Specialty Food Magazine


Specialty Food Magazine is the leading publication for retailers, manufacturers and foodservice professionals in the specialty food trade. It provides news, trends and business-building insights that help readers keep their businesses competitive.

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Page 95 of 139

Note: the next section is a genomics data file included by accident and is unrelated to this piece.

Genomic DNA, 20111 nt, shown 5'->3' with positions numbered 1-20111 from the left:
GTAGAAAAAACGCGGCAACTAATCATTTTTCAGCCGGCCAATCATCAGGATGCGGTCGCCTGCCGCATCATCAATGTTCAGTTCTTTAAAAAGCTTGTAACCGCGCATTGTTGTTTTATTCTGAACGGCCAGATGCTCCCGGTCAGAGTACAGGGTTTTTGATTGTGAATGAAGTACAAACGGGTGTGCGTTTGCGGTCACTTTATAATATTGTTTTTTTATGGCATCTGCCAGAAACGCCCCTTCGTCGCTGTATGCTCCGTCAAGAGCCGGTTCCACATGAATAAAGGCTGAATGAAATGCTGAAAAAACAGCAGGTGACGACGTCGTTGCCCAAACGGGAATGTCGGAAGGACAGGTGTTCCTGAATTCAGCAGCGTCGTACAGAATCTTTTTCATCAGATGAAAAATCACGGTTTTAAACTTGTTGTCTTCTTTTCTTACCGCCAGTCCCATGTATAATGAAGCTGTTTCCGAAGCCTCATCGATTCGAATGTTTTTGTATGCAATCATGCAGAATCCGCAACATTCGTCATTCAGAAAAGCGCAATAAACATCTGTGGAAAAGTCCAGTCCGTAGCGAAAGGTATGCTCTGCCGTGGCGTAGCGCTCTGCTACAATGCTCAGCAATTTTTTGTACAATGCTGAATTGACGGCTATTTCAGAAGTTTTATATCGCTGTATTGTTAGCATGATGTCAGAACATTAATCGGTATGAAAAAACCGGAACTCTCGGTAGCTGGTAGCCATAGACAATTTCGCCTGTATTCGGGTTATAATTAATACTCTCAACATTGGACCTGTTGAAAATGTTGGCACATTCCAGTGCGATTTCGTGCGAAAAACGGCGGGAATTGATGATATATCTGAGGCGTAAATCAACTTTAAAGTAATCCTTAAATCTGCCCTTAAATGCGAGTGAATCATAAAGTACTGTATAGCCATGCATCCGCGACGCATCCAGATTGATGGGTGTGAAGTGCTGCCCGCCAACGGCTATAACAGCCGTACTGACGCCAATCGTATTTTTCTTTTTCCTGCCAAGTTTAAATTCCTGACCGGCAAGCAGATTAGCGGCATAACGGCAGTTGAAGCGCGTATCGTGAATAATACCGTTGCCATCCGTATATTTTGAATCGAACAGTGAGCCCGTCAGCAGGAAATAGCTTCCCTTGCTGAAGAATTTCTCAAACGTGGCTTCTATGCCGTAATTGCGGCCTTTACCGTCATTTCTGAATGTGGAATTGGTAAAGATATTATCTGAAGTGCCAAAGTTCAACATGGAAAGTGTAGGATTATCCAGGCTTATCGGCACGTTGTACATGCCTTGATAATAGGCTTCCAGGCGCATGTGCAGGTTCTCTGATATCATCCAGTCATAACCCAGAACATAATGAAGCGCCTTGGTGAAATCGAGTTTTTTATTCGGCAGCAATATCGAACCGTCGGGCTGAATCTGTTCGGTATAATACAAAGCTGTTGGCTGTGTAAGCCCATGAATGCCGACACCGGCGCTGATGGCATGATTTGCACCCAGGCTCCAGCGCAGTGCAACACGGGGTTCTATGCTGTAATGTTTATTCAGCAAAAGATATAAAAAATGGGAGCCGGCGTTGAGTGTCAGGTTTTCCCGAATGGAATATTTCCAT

with their sticky rice because it's naturally bright orange, which is a lucky color in Asian culture." According to the National Center for Biotechnology Information, the oil from Gac fruit is a rich source of lycopene, beta- carotene, vitamins A and E, and essential fatty acids, all of which are beneficial to the body, especially for skincare. After doing considerable research on her own, Tran became excited about the science behind ingestible skincare and notes that eating sources of lycopene can help protect skin from sun damage. From a sustainability standpoint, the Gac fruit also has much going for it. It grows easily on a vine like grapes, and can be grown with plants that need less sun expo- sure underneath. The skin is compostable, and is used as fertilizer by farmers. Gac fruit has a low growing cost, and while it doesn't naturally grow everywhere in Vietnam, it can f lourish in many locations. "Production has increased over the years, with competi- tors popping up in other parts of Vietnam, Thailand, and Singapore," she explains. The Path from Farm to Juice In 2015, while living in Boston, Tran decid- ed to get involved and make the connection between the growers in Vietnam and buyers, such as producers of beverages as well as supplements. While Tran's initial intention was to act like a non-profit to connect the suppliers directly to the buyer, the compli- cated bureaucracy in Vietnam prohibited her from doing this, which led her to form XOI, a for-profit company that would buy from the farmers in Vietnam directly. Tran pays the farmers to grow and har- vest the Gac fruit, giving them a price which is significantly higher than the market price in Vietnam as well as an additional percent- age depending on f luctuations of the market price over the year. "We are here to support the farmers and their families. We give the farmers a contract that says we will buy the product from them exclusively. We help them with growing, harvesting, and training to work as a co-op, so the farmers are always helping each other." In addition to keep- ing them happy, the farmers have a representative that speaks for them, negotiates pricing with us, and works with the farmers and their families to ensure they are happy with the agreement. After the fruit is harvested, the seed and skin are removed, and the pulp is turned into a freeze-dried powder in Vietnam, which is then imported to the U.S. The juice production is all done in Boston, where XOI has partnered with CommonWealth Kitchen to make the juice and do the bottling. XOI juice comes in Apple Chamomile Cider, Beets & Berries, and Ginger Rosemary Pear. It is high in a variety of micronutrients, uses quality ingredients, and is low in sugar compared to other juices, making it more like a func- tional beverage, says Tran. The Consumer Connection With a small marketing budget, XOI has been focusing on in-store demos to educate the consumer about Gac fruit, as well as its work with Vietnamese farmers. Relying on organic marketing and free press, it is using social media and partnerships to build its brand recognition. "Feedback from consumers has been good, but it's hard to educate them because of all the components of the product, including concerns over food allergies, pushback from people who aren't familiar with Gac, and the confusion from people about ingestible skin care," says Tran. But they are gaining traction with the con- sumer. "Our target audience doesn't want to drink soda after a workout. They care about their bodies and their skin health, and they want to spend money on this drink because they believe in it, so that fanbase is really excited about us." What's Next Tran is experimenting with other skin- health ingredients such as activated charcoal and rosewater for a future product line addition, as well as taking a deeper dive into making Gac fruit an important part of a daily skin regimen. Currently, Tran sells a line of Gac fruit oil masks, using the oil directly from the fruit that has been cleaned and made safe for use as a cosmetic. Expansion will depend on having the capacity and money to support more distribution, so for now, XOI will remain in the New England area and ideally grow its business in more natural and organic stores and independent grocers, in addition to Whole Foods. The farmers in Vietnam are also a crit- ical part of the future of the business. "What I would love to do when we have the money, is to incorporate farmers into the process- ing, packaging, and exporting, rather than use a third party. They would get extra income and more job opportunities, and we get full ownership of the supply chain," says Tran. "My vision is to support these farmers and give them more opportunities. There are so many applications for this fruit, from topical cosmetics to vitamin supplements, and it only makes sense to think beyond food and drink." @ specialtyfood.com To read about more companies making a difference visit specialtyfood.com/givingback Sara Kay is editorial and education content associate for the Specialty Food Association. WINTER 2018 93

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